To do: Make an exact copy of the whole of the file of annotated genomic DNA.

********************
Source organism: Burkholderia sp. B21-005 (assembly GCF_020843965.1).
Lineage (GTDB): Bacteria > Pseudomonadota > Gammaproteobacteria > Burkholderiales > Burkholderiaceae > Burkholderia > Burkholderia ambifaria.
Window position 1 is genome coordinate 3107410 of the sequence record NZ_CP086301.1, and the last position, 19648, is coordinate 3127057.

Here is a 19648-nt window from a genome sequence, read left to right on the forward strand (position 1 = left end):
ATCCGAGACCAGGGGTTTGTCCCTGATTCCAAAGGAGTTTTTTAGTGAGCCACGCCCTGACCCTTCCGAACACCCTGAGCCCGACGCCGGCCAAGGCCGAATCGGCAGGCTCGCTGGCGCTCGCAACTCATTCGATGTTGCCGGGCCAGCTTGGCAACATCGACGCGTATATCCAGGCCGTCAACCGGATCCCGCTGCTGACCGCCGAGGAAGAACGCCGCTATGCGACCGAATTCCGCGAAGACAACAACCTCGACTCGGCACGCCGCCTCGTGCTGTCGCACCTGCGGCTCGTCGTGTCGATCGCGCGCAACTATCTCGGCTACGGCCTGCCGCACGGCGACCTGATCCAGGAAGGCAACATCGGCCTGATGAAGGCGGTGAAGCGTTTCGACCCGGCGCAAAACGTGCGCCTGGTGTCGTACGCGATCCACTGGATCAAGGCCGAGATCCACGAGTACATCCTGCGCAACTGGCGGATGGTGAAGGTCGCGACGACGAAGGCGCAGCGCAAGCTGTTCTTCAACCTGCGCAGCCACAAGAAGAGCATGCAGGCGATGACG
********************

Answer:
Source organism: Burkholderia sp. B21-005 (assembly GCF_020843965.1).
Lineage (GTDB): Bacteria > Pseudomonadota > Gammaproteobacteria > Burkholderiales > Burkholderiaceae > Burkholderia > Burkholderia ambifaria.
Window position 1 is genome coordinate 3107410 of the sequence record NZ_CP086301.1, and the last position, 19648, is coordinate 3127057.

Here is a 19648-nt window from a genome sequence, read left to right on the forward strand (position 1 = left end):
ATCCGAGACCAGGGGTTTGTCCCTGATTCCAAAGGAGTTTTTTAGTGAGCCACGCCCTGACCCTTCCGAACACCCTGAGCCCGACGCCGGCCAAGGCCGAATCGGCAGGCTCGCTGGCGCTCGCAACTCATTCGATGTTGCCGGGCCAGCTTGGCAACATCGACGCGTATATCCAGGCCGTCAACCGGATCCCGCTGCTGACCGCCGAGGAAGAACGCCGCTATGCGACCGAATTCCGCGAAGACAACAACCTCGACTCGGCACGCCGCCTCGTGCTGTCGCACCTGCGGCTCGTCGTGTCGATCGCGCGCAACTATCTCGGCTACGGCCTGCCGCACGGCGACCTGATCCAGGAAGGCAACATCGGCCTGATGAAGGCGGTGAAGCGTTTCGACCCGGCGCAAAACGTGCGCCTGGTGTCGTACGCGATCCACTGGATCAAGGCCGAGATCCACGAGTACATCCTGCGCAACTGGCGGATGGTGAAGGTCGCGACGACGAAGGCGCAGCGCAAGCTGTTCTTCAACCTGCGCAGCCACAAGAAGAGCATGCAGGCGATGACG